The announcement of the next Star Wars: Battlefront was not met universally well. When Disney cancelled projects that were being looked forward to, the negativity associated to anything “new” and not from the in-house studio that so carefully crafted the last FPS (love them or hate them) was not seen as a good thing initially. In fact, doubts still persist as to whether this is a worthy successor. And for good reason. It’s being made by DICE, uses the Frostbite 3 engine, so therefore it must simply be a rehash of everything Battlefield. Right?
Wrong. So very, and absolutely wrong. This is nothing like Battlefield, and the only similarities are the DICE logo when you start it up and in the underlying technology that makes everything pretty and shiny. Beyond that, the subtle difference make Star Wars: Battlefront it’s very own unique game. If you don’t think so, then perhaps you’re jaded by the similarities that are inherent in all FPS games.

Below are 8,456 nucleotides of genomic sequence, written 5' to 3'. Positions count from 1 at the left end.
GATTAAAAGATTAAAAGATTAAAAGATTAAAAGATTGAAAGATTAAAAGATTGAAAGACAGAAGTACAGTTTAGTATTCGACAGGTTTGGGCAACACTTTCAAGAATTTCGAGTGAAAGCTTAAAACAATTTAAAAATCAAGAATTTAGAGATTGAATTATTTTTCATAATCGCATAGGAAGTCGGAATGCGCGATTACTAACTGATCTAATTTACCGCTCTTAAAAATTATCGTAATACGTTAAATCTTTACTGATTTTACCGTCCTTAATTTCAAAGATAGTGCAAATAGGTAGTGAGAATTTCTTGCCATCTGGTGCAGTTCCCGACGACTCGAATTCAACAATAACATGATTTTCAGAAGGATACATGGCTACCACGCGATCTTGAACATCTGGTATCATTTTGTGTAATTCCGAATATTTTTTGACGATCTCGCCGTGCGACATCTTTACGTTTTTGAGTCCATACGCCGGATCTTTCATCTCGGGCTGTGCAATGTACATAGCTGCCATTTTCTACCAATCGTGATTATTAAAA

The soldier and vehicle mechanics are nothing alike. In Battlefield you get a sense of being a laden down soldier, where your movements are slightly clunky and slow, reminiscent of being tired and of having to carry a significant amount of gear. It’s great, though, and it works well. But this is not that. Battlefront lets you as a soldier of the Rebel Alliance or a Stormtrooper move a bit more quickly. It’s faster paced and the entire experience is one that is evocative of the movies themselves. EA and DICE absolutely nailed that aspect, giving it a filmic, or dramatic and rather epic affect that places you in those moments. And if you’re a fan, a childhood fan or a newly christened one, you might enjoy that feeling. They captured what we were scared they wouldn’t, that imperceptible thing, that tenuous yet vitally important phenomenon that makes something truly magical.